Thursday, December 24, 2009

Health care reform is no holiday gift for women and immigrants

Personally, this makes me angry and disappointed to say the least.  I missed two days of work on Nov. 18 and Dec 2 to lobby in DC, taking 4.5 hour bus rides each way.  I missed another day of work on Dec 4 for the NOW-NYS rally in NYC.  I am only one example of the countless people who spent time and money to try to prevent the anti-choice & anti-women provisions in the bill.  Once again, our elected officials sent out a clear message - the majority of Americans - their employers - do not matter.  By majority, I am referring to women making up 51% of the population and the 60% of Americans who are pro-choice.  I wonder if there are any restrictions for Viagra coverage in the bill.

Jerin Alam
National NOW Young Feminist Task Force
NOW – NYS Young Feminist Task Force Co-Chair
National Organization for Women (NOW)

December 24th, 2009

Senate Passes Health Care Reform Bill

This morning, the Senate voted through their version of the health care reform legislation.  Unfortunately, what could be a tremendous opportunity has been used instead to deliver a blow to women and immigrants.  Even though the restrictive abortion language passed in the House did not make it into the Senate bill, the compromise that was forged by Senator Nelson (D-NE) remains excessively restrictive; people who purchase insurance policies that cover abortion would be expected to write two checks - one for abortion coverage, and one for the rest.  Though this may seem a small inconvenience, the added administrative processes that will be required is an incentive for insurance companies to drop abortion coverage altogether.  Moreover, states can decide whether to prohibit plans that include abortion coverage in the exchange, meaning that women in more conservative states will be unable to purchase affordable health insurance policies that cover the entire scope of reproductive health services.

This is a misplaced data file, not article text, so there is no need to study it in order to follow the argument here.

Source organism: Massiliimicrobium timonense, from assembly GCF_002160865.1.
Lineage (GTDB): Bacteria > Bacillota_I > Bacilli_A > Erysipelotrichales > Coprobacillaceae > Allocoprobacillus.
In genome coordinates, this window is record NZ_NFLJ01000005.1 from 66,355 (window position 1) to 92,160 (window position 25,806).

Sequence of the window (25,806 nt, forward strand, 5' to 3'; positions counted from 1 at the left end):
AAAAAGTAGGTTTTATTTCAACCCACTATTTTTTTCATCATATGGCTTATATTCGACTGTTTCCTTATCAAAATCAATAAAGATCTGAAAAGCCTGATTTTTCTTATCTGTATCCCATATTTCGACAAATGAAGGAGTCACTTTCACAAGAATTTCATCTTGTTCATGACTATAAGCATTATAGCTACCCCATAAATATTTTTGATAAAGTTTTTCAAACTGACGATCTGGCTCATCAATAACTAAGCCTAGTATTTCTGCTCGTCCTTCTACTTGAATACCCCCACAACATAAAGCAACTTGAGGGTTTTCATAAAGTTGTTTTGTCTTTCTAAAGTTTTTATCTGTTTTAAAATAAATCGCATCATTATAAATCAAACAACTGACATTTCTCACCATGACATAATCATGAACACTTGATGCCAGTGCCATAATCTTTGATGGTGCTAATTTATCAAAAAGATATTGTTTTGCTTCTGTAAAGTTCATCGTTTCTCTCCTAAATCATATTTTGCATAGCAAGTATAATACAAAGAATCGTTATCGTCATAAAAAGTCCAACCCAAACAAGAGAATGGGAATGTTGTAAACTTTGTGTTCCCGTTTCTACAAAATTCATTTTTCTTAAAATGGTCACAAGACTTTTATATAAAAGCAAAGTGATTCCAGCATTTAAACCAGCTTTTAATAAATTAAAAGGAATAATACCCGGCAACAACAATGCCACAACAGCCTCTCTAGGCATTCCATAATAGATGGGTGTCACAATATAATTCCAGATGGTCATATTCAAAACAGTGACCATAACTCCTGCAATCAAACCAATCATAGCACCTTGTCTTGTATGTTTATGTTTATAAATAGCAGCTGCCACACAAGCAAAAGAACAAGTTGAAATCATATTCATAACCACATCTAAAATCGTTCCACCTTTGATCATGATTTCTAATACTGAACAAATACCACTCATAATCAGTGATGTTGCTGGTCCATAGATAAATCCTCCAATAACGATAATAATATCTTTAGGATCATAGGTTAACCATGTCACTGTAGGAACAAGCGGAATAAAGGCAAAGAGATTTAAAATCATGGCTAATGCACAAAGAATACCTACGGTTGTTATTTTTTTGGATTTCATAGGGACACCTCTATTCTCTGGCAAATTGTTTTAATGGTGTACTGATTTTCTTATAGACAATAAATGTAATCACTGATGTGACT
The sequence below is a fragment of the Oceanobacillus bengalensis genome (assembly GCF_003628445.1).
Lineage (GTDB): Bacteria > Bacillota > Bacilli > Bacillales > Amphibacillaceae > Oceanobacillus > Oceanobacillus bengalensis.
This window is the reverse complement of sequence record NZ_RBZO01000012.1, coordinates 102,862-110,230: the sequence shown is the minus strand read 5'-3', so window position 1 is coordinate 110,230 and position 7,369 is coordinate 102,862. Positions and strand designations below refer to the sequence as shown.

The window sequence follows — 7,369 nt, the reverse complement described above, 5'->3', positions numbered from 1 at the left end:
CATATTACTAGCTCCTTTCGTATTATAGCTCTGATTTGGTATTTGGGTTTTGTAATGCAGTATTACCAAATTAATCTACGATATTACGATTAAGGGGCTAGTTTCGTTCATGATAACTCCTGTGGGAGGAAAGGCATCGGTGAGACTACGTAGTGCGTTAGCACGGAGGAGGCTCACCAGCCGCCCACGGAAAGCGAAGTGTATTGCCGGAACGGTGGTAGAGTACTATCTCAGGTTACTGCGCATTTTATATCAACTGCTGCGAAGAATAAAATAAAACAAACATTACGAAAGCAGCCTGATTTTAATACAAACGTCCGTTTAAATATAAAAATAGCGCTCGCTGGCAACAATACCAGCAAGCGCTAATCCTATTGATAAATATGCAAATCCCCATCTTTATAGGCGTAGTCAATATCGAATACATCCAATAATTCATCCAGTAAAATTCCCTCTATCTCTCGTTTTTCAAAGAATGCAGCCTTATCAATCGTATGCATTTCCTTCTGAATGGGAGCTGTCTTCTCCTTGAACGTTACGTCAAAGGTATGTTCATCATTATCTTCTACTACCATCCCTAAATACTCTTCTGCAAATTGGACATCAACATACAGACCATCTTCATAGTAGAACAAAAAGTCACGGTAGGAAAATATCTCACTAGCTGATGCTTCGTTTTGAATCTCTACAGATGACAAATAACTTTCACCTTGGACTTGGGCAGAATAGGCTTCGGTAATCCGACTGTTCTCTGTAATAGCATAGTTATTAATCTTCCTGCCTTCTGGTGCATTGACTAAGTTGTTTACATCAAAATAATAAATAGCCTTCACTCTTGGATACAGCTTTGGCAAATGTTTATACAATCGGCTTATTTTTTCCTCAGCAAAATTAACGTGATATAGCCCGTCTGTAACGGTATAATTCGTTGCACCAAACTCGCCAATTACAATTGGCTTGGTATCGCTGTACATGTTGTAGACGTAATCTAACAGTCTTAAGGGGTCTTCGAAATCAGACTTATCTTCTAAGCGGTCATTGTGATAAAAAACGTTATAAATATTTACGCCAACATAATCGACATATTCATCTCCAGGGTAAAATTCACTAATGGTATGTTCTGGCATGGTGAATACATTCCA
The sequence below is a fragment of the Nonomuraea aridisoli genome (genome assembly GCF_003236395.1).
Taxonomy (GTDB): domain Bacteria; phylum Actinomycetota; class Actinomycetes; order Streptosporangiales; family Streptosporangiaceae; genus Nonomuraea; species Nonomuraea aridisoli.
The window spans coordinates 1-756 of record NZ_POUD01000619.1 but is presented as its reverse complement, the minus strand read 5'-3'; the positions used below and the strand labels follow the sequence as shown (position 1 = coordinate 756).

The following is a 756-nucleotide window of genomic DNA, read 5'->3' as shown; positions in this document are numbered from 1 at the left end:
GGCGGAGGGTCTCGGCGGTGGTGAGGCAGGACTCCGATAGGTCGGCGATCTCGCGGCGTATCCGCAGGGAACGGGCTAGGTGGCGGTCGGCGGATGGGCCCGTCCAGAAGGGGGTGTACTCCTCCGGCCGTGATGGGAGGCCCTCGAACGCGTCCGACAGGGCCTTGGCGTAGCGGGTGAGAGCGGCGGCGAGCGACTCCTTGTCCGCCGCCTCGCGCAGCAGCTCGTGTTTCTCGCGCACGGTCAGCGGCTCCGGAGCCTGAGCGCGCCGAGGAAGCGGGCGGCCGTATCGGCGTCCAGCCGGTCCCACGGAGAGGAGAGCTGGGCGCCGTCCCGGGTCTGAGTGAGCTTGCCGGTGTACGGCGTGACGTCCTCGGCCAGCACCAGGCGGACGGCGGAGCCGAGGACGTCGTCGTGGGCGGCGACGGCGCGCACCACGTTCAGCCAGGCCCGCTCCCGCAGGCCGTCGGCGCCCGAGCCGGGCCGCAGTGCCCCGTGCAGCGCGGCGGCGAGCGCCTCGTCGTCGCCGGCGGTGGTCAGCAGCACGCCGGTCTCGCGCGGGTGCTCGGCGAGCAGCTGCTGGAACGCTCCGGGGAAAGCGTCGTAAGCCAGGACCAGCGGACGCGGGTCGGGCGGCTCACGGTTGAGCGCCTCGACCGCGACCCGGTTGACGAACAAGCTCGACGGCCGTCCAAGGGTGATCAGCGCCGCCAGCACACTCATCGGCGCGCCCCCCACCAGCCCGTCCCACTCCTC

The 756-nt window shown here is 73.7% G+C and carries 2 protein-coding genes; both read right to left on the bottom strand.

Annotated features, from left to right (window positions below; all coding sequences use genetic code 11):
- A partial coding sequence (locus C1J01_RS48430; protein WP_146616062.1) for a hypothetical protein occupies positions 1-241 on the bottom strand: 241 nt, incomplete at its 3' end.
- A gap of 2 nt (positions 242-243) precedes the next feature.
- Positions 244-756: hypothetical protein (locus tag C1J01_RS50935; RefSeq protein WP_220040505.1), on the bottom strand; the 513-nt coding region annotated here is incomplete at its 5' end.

This is unacceptable.

Immigrants fared no better; Senator Menendez's (D-NJ) amendment to remove the five-year bar to Medicaid for legal permanent residents did not make it into the final bill.  Even worse, the Senate version of the bill does not let undocumented persons buy insurance policies from the exchange with their own money.

However, it is not over yet.  There is another step in the legislative process where the House bill and the Senate bill must be reconciled during a procedure called "conference committee."  We must continue, and demand that health care reform not be passed on the backs of women and immigrants.  Enough with divide-and-conquer politics - restrictive abortion language and anti-immigrant provisions must be removed from the final health care legislation in congress.  We will stand for nothing less.

In Solidarity,

the NLIRH Staff

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